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CBF’s Vestal seeks to counter news reports on homosexual issue


NASHVILLE, Tenn. (BP)–A Baptist Press report on funding allocations by the Cooperative Baptist Fellowship relating to the issue of homosexuality has prompted CBF Coordinator Daniel Vestal to go to the Internet with a response.

Six Baptist Press stories on the CBF’s recent General Assembly, with on-site reporting by correspondent Russell Moore, are archived and available on the Internet in the “Bapt Press” section at www.sbc.net.

The story in Baptist Press dated June 30 and targeted by Vestal noted in the first paragraph:

“The Cooperative Baptist Fellowship will continue funding a pro-homosexual organization whose booth was prominently featured at the CBF’s General Assembly and another group whose immediate past president suggested that homosexuals can be called to the pastorate, according to action taken during the June 30-July 1 [CBF General Assembly] in Orlando, Fla.”

The specific organizations:

— The Baptist Peace Fellowship of North America.

— Baptist Women in Ministry.

Vestal, in a July 25 response posted on the CBF’s Internet site, countered, “The Cooperative Baptist Fellowship has never issued any statement, taken any action, or spent a single dollar that was intended in any way to condone, endorse or promote the gay-lesbian lifestyle.”

The CBF’s relationship with the Baptist Peace Fellowship and Baptist Women in Ministry “has nothing whatsoever to do with the issue of homosexuality. To suggest otherwise is untrue,” Vestal also stated.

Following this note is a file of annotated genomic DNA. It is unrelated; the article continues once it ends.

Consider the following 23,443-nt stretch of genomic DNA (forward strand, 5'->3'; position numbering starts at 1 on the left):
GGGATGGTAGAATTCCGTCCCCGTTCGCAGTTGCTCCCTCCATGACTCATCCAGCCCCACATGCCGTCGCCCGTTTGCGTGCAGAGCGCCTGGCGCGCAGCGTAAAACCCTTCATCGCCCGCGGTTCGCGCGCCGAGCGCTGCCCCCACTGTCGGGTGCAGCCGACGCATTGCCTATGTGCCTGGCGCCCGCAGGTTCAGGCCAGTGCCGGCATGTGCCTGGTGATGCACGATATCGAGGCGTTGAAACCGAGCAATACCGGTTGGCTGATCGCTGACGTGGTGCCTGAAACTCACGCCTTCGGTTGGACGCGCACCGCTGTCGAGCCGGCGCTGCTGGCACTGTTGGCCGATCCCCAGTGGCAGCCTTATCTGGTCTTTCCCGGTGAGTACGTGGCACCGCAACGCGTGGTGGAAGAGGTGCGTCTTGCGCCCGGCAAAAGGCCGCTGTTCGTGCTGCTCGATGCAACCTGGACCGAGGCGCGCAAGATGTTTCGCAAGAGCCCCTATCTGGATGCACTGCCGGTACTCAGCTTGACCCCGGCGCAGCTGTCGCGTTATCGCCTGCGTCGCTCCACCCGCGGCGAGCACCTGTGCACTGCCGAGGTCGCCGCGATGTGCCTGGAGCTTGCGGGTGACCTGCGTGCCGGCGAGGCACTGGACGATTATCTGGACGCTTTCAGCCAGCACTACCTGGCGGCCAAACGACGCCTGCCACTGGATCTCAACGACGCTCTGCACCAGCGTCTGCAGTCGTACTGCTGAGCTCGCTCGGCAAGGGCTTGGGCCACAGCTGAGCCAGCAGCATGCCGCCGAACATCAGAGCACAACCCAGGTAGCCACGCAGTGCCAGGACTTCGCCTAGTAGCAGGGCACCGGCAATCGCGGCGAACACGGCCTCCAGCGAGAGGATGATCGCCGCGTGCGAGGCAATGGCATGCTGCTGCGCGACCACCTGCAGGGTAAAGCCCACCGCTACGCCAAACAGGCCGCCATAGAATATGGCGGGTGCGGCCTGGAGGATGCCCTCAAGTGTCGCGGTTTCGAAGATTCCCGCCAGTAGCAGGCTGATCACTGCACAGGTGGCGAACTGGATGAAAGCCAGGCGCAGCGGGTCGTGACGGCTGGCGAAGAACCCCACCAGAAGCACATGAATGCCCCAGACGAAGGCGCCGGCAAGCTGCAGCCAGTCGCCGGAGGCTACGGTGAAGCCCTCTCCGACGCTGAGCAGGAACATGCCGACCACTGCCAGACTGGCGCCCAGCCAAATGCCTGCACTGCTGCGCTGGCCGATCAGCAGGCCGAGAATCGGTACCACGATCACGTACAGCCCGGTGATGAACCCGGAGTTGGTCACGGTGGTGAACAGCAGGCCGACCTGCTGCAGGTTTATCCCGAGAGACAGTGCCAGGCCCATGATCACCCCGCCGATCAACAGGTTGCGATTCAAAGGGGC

Baptist Press, meanwhile, has received a number of observations about Vestal’s response.

“The central issue here is one of contrast,” one Baptist worker, for example, said in an e-mail to Baptist Press. “The SBC has spoken clearly on the issue of the gay agenda, both in the [Baptist Faith and Message] and in countless resolutions. … The CBF, however, has leaders who will broach this subject only among the enlightened, educated elite of CBF assembly-goers. The Baptists in the pews in CBF churches who fund the body have no right, it seems, to ask about the viewpoints on this matter [homosexuality] of those leading the organization. This is a denial of soul competency and is exactly the kind of hubris which led Southern Baptists to eject this crew from leadership in 1979 and thereafter.”